Arthroscopic Shoulder Surgery

Almost all arthroscopic shoulder surgery is done on an outpatient basis. Your hospital or surgery center will contact you about the specific details for your surgery, but usually you will be asked to arrive at the hospital an hour or two prior to your surgery.

Do not eat or drink anything after midnight the night before your surgery. Stop taking anti-inflammatories, including aspirin, ibuprofen (Motrin® or Advil®) and Naprosyn® (Aleve®) 10 days before your operation. Tylenol® is fine to take, as recommended on the bottle, for pain as needed.

After arrival, you will be evaluated by a member of the anesthesia team. Arthroscopy can be performed under general anesthesia sometimes with an additional regional anesthesia. Regional anesthesia, often referred to as a block, numbs your shoulder and arm, and general anesthesia puts you to sleep. The anesthesiologist will help you determine which would be the best for you.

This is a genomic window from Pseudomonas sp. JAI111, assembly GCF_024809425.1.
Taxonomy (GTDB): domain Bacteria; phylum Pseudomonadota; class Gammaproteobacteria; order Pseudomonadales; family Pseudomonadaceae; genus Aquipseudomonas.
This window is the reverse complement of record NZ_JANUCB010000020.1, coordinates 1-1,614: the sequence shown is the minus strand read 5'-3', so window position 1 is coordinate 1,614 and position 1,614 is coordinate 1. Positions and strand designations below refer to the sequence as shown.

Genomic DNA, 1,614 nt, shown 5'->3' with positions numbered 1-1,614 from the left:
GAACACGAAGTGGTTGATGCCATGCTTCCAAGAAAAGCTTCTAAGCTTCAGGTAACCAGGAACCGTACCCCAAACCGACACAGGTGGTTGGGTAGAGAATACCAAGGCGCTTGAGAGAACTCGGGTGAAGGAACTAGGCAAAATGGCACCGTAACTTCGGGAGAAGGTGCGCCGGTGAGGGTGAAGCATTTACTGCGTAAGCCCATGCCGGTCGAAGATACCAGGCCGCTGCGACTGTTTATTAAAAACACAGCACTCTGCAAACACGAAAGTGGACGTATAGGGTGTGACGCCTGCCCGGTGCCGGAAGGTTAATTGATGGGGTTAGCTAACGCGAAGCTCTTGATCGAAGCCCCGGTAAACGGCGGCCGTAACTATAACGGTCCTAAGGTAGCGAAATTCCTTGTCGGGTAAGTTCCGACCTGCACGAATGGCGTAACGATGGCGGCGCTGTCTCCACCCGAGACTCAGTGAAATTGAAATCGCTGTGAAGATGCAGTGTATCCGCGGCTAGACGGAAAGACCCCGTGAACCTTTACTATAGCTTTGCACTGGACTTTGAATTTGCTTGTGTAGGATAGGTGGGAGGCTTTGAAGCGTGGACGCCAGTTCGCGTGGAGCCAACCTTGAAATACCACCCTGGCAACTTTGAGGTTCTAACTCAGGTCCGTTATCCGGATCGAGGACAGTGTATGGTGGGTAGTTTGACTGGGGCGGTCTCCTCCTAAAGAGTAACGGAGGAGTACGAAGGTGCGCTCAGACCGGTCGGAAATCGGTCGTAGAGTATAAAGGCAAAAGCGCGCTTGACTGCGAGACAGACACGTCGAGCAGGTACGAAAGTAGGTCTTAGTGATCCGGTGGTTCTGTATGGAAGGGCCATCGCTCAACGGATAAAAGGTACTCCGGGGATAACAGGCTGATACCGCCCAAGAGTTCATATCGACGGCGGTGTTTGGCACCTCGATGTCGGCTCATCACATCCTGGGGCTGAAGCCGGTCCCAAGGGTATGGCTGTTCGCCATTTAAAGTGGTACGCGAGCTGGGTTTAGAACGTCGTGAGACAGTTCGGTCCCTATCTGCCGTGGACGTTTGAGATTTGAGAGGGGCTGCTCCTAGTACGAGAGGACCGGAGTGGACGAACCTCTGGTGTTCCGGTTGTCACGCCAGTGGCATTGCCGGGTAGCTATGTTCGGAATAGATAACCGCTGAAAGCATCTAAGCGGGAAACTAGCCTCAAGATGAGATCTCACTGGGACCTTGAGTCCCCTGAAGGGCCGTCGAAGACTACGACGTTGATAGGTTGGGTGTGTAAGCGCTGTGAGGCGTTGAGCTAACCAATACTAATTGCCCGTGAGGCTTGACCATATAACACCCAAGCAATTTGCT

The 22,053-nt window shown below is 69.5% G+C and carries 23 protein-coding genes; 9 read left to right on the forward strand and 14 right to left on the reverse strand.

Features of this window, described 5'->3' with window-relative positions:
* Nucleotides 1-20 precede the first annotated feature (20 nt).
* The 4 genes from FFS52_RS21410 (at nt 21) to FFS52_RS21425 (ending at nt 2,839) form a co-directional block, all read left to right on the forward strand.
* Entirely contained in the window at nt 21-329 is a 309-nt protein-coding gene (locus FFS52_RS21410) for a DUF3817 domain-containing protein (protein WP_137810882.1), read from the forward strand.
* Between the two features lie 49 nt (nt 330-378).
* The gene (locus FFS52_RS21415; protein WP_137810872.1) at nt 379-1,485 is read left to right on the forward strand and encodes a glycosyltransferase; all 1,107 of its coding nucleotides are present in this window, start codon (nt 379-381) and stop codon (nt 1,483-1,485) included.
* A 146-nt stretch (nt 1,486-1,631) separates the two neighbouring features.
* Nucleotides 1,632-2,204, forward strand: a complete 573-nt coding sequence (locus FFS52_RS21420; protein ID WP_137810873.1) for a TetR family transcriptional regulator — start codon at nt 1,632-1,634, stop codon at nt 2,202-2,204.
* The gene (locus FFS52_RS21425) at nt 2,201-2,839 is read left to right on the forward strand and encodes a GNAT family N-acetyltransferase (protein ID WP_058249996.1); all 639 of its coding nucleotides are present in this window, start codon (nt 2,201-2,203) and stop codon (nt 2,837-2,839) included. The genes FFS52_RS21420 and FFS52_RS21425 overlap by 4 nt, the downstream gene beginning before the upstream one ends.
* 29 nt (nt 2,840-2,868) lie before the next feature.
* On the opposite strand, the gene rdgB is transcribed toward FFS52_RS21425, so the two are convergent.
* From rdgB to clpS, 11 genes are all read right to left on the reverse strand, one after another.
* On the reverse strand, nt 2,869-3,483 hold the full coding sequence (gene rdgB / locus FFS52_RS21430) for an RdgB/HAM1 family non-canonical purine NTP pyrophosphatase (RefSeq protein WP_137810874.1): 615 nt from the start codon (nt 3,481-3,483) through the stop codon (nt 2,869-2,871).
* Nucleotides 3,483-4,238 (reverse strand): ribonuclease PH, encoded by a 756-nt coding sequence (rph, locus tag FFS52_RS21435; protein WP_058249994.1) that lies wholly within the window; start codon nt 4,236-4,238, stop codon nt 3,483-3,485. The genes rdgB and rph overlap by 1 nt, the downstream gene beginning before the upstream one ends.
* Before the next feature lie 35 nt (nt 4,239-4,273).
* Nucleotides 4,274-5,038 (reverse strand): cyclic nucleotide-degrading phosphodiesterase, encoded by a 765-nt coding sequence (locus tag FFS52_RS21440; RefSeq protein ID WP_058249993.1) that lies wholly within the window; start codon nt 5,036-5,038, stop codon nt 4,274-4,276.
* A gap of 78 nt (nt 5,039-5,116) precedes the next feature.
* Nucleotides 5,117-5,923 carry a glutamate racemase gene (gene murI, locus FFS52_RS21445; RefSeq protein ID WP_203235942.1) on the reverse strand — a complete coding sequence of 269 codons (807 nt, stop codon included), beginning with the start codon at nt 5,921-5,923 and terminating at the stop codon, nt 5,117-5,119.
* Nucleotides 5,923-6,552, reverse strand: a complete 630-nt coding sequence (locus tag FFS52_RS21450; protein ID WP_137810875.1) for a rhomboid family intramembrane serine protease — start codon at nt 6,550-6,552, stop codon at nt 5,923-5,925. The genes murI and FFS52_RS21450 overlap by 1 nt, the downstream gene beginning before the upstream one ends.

Dr. Peter Gambacorta will make a few small incisions around your shoulder. A sterile solution will be used to fill the shoulder joint and rinse away any cloudy fluid, providing a clear view of your shoulder.

Dr. Gambacorta will then insert the arthroscope to properly diagnose your problem, using the TV image to guide the arthroscope. If surgical treatment is needed, the surgeon can use a variety of small surgical instruments (e.g. scissors, clamps, motorized shavers) through another small incision to remove or repair the torn cartilage, bursal tissue or extra bone spurs.